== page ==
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Associated Press/Photo by Guillermo Arias

Terror in Tijuana

Crime | Latest south-of-the-border drug violence reveals cartels with more weapons, less fear of harming the innocent

Issue: "'To stay is to be killed'," Nov. 29, 2008

SAN DIEGO-In Baja Calif., weekends are a different kind of blast. On Saturday, Nov. 15, masked gunmen burst into a Tijuana pool hall and opened fire with shotguns, killing five people. On the same day, two men and a 14-year-old girl died in a shootout in a Tijuana street. The murders occurred shortly after at least 1,000 people, protesting the region's spiraling drug-related violence, marched through the city's streets carrying signs that said "Dios nos ahorra."

God save us.

Tijuana, a border town south of San Diego, has notched more than 600 murders this year as rival drug cartels clash with each other and Mexican security forces. In all, more than 4,000 people have died in Mexico's drug wars in 2008. Increasingly, cartels are targeting people-children and clergy-once considered off limits even for the lowest criminals.

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On Nov. 13, a banner found hanging at the door of a kindergarten in Ciudad Juarez threatened to attack schoolchildren if the teachers didn't surrender their Christmas bonuses. Police suspended classes while deciding what to do. On Nov. 3, Manuel Jesus Tec, a Southern Baptist pastor with a church in San Diego, was released after being held for 11 days by kidnappers in Tijuana who whipped him with barbed wire whenever he prayed or talked about God.

Since August, cartel battles have shaken Playas de Rosarito, a popular coastal tourist destination on the Baja peninsula. But while tourism has dropped by half since the killings began, evangelism has not, said Juan Flores, pastor of Horizonte Rosarito, a nondenominational church there. In October, Flores accepted the offer of an American church, Calvary Chapel San Jacinto, to show the Jesus film at an outdoor venue in Rosarito. Twice, people close to Flores advised him against holding the evangelistic outreach.

"Do you think it would be wise to gather a crowd?" they said. "Would it make a good target for the cartels?"

In the end, Flores decided to go forward, showing the film on a portable screen in a dirt lot across the street from a mom-and-pop store. Out of a crowd of about 90, the pastor said, only four people did not come forward to profess faith in Christ.

Flores stood in the lot and cried. "I thought, what if I had listened to those people who said, 'Don't do it. You might get killed'?"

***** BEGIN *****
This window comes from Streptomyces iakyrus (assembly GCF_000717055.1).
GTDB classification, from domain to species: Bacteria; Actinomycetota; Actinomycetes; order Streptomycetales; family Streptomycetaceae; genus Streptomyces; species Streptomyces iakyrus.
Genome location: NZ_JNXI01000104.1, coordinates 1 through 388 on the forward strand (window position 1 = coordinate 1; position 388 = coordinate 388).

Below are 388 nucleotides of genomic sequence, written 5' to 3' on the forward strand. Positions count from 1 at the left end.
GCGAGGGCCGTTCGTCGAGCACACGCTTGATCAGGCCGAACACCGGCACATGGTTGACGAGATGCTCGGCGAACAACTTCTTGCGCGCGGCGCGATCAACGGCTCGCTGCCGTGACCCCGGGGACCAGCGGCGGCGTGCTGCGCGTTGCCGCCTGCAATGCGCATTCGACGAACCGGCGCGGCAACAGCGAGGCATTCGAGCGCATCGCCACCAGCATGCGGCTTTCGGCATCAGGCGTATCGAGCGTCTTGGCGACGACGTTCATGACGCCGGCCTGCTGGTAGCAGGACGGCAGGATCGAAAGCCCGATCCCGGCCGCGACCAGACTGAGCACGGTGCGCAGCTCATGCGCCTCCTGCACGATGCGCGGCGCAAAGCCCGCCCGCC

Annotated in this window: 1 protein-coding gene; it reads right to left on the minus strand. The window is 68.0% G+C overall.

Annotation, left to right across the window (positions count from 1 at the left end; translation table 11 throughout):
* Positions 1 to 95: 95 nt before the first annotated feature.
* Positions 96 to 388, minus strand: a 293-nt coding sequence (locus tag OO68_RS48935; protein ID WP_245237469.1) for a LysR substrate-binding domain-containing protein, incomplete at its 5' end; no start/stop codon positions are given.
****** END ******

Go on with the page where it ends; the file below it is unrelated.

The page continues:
Ironically, Horizonte has also been able to reach drug dealers with the gospel message specifically because of the drug violence. After cartel thugs in September beat a low-level associate named Bernardo nearly to death, Flores went to visit him in the hospital. Bernardo had left his wife and was living with another woman.

"I talked to him and his family about what God wanted for their lives," Flores said. After the pastor's visit, Bernardo reunited with his wife and children, and the church helped the family relocate to another part of Mexico so that Bernardo could escape the cartel.

Tanto Husain, an assistant pastor and church planter, has worked in the city of Aguascalientes, six hours north of Mexico City, for a year. During that time at least 30 police officers have died in major gun battles involving heavy weapons and grenades, he said. "We're talking Main Street in broad daylight," said Husain, 28, who works with youth in Capilla Calvario Aguascalientes, a local church, and also plants churches in other parts of the country.

One church member, Abel, owns a small car stereo business on Avenida Lopez Mateos. In September, members of a criminal gang visited every business on the street, threatening violence unless each proprietor coughed up "protection" money-a $10,000 up front retainer, plus a monthly fee. Abel could only afford $5,000, but agreed to pay because the enforcers threatened his wife and family.

When Husain heard the story, he asked Abel, "Why didn't you just go to the cops?"

"I was afraid they were corrupt," he said.

"We prayed for Abel all week," Husain said. "It's crazy. What can you do in a situation like that?" But the pervasive violence has not kept people from braving the streets to attend church, Husain said. It has also changed the prayer lives of the members of Capilla Calvario. "We have a prayer meeting every Sunday and Tuesday. We pray for the safety of our city, our state, and our country."

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